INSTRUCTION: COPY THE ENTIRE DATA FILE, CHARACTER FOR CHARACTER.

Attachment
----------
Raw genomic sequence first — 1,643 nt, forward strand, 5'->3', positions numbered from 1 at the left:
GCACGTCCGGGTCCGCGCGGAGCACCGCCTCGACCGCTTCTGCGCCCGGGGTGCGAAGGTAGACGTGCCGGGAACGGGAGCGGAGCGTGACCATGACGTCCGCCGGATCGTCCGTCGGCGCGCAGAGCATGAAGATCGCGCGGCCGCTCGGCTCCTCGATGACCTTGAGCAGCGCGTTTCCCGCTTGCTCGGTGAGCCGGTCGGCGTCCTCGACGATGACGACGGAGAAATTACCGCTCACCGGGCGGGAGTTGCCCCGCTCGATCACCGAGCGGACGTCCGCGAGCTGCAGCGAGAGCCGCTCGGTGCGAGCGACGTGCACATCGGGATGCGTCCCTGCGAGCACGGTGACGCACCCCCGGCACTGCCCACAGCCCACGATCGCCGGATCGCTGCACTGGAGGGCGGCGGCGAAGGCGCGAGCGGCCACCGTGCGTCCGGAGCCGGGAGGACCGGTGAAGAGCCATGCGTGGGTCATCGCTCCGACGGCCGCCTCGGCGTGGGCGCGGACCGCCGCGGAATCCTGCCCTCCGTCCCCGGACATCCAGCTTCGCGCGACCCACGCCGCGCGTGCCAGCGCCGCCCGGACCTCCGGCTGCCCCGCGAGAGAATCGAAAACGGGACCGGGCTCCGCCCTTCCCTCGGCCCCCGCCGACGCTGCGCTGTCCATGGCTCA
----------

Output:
Raw genomic sequence first — 1,643 nt, forward strand, 5'->3', positions numbered from 1 at the left:
GCACGTCCGGGTCCGCGCGGAGCACCGCCTCGACCGCTTCTGCGCCCGGGGTGCGAAGGTAGACGTGCCGGGAACGGGAGCGGAGCGTGACCATGACGTCCGCCGGATCGTCCGTCGGCGCGCAGAGCATGAAGATCGCGCGGCCGCTCGGCTCCTCGATGACCTTGAGCAGCGCGTTTCCCGCTTGCTCGGTGAGCCGGTCGGCGTCCTCGACGATGACGACGGAGAAATTACCGCTCACCGGGCGGGAGTTGCCCCGCTCGATCACCGAGCGGACGTCCGCGAGCTGCAGCGAGAGCCGCTCGGTGCGAGCGACGTGCACATCGGGATGCGTCCCTGCGAGCACGGTGACGCACCCCCGGCACTGCCCACAGCCCACGATCGCCGGATCGCTGCACTGGAGGGCGGCGGCGAAGGCGCGAGCGGCCACCGTGCGTCCGGAGCCGGGAGGACCGGTGAAGAGCCATGCGTGGGTCATCGCTCCGACGGCCGCCTCGGCGTGGGCGCGGACCGCCGCGGAATCCTGCCCTCCGTCCCCGGACATCCAGCTTCGCGCGACCCACGCCGCGCGTGCCAGCGCCGCCCGGACCTCCGGCTGCCCCGCGAGAGAATCGAAAACGGGACCGGGCTCCGCCCTTCCCTCGGCCCCCGCCGACGCTGCGCTGTCCATGGCTCA